Policies aimed at tackling poverty in Scotland's most deprived communities do not always benefit the country's poorest people, new research has found.
Disabled people, minority ethnic groups, lone parents and older people who suffer from high levels of poverty but do not necessarily live in the poorest communities can miss out on vital help.
The research was published in a report by Heriot-Watt University for the Equality and Human Rights Commission.
The report found that some groups, such as new migrants, who may face financial and social exclusion due to racism, often live in poor quality housing, but not necessarily in the most economically deprived areas.
It also found that where groups do live in the poorest areas, they do not always benefit from place-based policies because the reasons for their poverty may differ from those around them, for example a disabled person may be excluded from the labour market because of they need specific support with transport.
It has prompted calls for an approach based as much on group identity as geography to improve equality.
Commenting on the report, Commissioner Kaliani Lyle said: "Much of the Government's strategy to tackle the scourge of poverty in Scotland is a concentration on the poorest 15% of areas.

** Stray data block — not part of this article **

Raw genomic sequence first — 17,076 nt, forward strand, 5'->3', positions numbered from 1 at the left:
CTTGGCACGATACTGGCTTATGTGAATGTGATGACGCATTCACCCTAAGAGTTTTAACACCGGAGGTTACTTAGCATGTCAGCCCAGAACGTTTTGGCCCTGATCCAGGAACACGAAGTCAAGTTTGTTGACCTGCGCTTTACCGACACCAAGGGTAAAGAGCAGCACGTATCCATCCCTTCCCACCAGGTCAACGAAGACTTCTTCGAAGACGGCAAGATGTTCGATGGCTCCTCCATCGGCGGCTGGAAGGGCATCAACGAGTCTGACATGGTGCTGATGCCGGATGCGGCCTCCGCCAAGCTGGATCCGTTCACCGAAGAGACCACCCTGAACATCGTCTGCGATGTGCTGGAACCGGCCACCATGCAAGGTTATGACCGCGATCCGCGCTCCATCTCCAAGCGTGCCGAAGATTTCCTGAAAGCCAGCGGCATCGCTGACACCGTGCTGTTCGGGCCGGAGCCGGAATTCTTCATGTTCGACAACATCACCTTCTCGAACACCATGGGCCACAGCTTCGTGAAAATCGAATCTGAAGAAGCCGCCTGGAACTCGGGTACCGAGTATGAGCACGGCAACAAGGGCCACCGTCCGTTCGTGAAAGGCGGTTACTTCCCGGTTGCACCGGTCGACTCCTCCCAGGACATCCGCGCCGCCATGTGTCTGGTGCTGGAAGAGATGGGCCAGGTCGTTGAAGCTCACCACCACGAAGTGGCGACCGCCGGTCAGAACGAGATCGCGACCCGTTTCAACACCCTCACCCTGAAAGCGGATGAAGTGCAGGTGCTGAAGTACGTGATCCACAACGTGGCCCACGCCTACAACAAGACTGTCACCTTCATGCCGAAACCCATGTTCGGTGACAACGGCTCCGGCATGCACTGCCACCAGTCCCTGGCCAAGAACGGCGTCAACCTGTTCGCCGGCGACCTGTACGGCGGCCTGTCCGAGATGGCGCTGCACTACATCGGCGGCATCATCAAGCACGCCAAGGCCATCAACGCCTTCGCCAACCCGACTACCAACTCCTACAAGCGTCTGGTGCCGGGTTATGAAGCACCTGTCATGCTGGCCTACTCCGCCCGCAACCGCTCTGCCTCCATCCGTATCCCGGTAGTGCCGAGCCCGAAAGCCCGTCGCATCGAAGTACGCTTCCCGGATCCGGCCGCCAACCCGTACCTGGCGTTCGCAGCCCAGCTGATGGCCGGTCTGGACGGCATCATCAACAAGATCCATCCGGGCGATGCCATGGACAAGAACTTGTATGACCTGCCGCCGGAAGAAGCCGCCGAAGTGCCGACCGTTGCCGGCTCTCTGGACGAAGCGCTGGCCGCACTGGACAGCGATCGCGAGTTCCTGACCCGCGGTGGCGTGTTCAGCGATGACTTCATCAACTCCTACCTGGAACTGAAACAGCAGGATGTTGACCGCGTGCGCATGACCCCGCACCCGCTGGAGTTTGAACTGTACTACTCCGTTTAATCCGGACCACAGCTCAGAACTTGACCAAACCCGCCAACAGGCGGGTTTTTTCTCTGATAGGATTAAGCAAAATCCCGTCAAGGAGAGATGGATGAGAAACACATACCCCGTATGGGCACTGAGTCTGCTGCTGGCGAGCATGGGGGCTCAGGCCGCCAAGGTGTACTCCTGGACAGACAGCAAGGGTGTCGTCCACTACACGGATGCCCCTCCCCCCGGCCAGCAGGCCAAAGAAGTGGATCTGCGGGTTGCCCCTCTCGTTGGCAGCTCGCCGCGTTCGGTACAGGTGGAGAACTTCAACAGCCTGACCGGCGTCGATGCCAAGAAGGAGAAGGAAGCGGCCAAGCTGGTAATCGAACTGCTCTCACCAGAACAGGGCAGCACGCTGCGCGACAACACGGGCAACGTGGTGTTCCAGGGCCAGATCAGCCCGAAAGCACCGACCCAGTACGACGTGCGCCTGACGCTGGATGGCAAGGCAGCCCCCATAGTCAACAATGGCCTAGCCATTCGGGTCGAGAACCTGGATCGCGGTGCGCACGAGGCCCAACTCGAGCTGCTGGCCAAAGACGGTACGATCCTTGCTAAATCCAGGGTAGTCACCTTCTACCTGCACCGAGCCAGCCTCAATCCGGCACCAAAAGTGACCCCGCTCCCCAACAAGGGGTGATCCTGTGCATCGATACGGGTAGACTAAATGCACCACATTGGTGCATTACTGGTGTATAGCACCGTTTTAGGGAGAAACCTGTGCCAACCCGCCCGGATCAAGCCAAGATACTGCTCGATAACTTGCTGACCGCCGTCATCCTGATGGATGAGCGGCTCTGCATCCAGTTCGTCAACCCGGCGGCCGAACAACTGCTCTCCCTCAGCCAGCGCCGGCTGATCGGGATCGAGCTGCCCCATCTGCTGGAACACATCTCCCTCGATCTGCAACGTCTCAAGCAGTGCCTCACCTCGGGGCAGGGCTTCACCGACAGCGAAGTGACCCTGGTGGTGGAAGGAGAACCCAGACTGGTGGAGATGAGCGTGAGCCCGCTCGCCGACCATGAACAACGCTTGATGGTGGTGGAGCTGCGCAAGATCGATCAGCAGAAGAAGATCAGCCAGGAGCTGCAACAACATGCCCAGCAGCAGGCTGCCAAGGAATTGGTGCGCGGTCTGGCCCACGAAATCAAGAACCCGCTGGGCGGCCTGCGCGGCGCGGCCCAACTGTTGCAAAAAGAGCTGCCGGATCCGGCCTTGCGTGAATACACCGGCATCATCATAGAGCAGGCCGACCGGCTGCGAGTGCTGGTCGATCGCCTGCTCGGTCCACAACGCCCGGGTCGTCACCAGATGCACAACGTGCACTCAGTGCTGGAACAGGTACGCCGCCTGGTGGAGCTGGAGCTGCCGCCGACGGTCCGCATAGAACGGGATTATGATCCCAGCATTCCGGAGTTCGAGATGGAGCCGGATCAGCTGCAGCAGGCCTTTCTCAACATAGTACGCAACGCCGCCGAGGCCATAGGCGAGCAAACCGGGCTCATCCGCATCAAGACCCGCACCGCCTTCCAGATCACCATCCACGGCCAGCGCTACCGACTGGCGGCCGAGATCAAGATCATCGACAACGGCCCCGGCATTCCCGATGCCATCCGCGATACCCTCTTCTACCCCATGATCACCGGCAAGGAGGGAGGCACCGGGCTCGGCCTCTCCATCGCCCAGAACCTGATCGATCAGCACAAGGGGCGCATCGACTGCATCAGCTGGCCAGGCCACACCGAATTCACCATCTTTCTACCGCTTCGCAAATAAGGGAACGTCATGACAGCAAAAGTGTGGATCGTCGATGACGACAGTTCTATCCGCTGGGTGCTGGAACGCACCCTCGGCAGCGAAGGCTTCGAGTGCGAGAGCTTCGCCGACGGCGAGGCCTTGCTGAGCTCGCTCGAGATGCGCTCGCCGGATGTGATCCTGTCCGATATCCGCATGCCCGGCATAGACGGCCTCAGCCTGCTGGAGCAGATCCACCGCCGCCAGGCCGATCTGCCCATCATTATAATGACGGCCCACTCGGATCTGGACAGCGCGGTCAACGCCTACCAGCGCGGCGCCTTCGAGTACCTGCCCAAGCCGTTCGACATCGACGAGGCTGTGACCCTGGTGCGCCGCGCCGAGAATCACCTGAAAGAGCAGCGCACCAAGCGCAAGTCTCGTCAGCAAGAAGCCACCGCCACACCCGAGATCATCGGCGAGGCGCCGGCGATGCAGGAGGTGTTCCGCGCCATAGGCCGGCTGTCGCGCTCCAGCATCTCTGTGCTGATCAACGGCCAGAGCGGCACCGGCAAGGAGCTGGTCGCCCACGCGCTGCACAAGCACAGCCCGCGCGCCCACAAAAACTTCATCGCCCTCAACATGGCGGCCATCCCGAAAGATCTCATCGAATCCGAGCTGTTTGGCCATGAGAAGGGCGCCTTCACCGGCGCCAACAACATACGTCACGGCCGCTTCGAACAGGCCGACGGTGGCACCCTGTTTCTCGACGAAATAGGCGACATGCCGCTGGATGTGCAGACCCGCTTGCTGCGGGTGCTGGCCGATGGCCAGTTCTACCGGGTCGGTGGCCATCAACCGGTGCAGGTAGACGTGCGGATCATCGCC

"We do not dispute that this is necessary or appropriate, but we are concerned that an over-reliance on place may discriminate against those people in poverty who don't happen to live in those areas.
"Our research shows that many equalities groups - disabled people, minority ethnic groups, lone parents, older people - may experience high levels of poverty but won't necessarily benefit from the Government's approach because there is no "flex" built in to accommodate their needs.
"What we need is a more nuanced approach which takes into account the fact that some of our poorest people don't live in our poorest areas."